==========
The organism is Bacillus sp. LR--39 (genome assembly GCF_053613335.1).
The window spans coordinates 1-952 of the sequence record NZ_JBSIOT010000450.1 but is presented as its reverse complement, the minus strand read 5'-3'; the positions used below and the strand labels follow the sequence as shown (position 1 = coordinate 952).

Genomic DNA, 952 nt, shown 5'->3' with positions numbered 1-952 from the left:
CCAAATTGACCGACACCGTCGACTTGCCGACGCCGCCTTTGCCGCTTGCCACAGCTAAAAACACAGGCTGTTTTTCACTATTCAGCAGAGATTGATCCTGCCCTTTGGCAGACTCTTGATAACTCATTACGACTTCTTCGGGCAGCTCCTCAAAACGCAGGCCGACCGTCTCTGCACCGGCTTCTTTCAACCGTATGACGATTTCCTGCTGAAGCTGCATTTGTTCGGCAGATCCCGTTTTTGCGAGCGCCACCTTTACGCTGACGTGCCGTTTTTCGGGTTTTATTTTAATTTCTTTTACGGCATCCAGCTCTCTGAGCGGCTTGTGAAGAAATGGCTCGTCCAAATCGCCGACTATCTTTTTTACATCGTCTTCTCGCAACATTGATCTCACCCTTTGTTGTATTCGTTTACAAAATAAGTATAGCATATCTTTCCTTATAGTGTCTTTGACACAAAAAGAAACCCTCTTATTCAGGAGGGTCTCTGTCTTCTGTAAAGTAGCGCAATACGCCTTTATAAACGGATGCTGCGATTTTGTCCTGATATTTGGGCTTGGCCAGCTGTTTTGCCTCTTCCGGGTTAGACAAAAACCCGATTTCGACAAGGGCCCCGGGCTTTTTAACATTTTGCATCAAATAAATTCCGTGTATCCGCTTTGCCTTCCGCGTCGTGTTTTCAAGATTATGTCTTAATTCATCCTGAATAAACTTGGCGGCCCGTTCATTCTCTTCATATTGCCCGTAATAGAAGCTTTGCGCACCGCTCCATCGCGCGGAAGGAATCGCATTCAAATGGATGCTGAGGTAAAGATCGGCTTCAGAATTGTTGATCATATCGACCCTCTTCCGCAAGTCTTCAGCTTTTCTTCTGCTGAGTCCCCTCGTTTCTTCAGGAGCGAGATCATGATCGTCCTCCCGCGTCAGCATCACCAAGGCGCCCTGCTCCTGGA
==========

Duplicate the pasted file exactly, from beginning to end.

The organism is Bacillus sp. LR--39 (genome assembly GCF_053613335.1).
The window spans coordinates 1-952 of the sequence record NZ_JBSIOT010000450.1 but is presented as its reverse complement, the minus strand read 5'-3'; the positions used below and the strand labels follow the sequence as shown (position 1 = coordinate 952).

Genomic DNA, 952 nt, shown 5'->3' with positions numbered 1-952 from the left:
CCAAATTGACCGACACCGTCGACTTGCCGACGCCGCCTTTGCCGCTTGCCACAGCTAAAAACACAGGCTGTTTTTCACTATTCAGCAGAGATTGATCCTGCCCTTTGGCAGACTCTTGATAACTCATTACGACTTCTTCGGGCAGCTCCTCAAAACGCAGGCCGACCGTCTCTGCACCGGCTTCTTTCAACCGTATGACGATTTCCTGCTGAAGCTGCATTTGTTCGGCAGATCCCGTTTTTGCGAGCGCCACCTTTACGCTGACGTGCCGTTTTTCGGGTTTTATTTTAATTTCTTTTACGGCATCCAGCTCTCTGAGCGGCTTGTGAAGAAATGGCTCGTCCAAATCGCCGACTATCTTTTTTACATCGTCTTCTCGCAACATTGATCTCACCCTTTGTTGTATTCGTTTACAAAATAAGTATAGCATATCTTTCCTTATAGTGTCTTTGACACAAAAAGAAACCCTCTTATTCAGGAGGGTCTCTGTCTTCTGTAAAGTAGCGCAATACGCCTTTATAAACGGATGCTGCGATTTTGTCCTGATATTTGGGCTTGGCCAGCTGTTTTGCCTCTTCCGGGTTAGACAAAAACCCGATTTCGACAAGGGCCCCGGGCTTTTTAACATTTTGCATCAAATAAATTCCGTGTATCCGCTTTGCCTTCCGCGTCGTGTTTTCAAGATTATGTCTTAATTCATCCTGAATAAACTTGGCGGCCCGTTCATTCTCTTCATATTGCCCGTAATAGAAGCTTTGCGCACCGCTCCATCGCGCGGAAGGAATCGCATTCAAATGGATGCTGAGGTAAAGATCGGCTTCAGAATTGTTGATCATATCGACCCTCTTCCGCAAGTCTTCAGCTTTTCTTCTGCTGAGTCCCCTCGTTTCTTCAGGAGCGAGATCATGATCGTCCTCCCGCGTCAGCATCACCAAGGCGCCCTGCTCCTGGA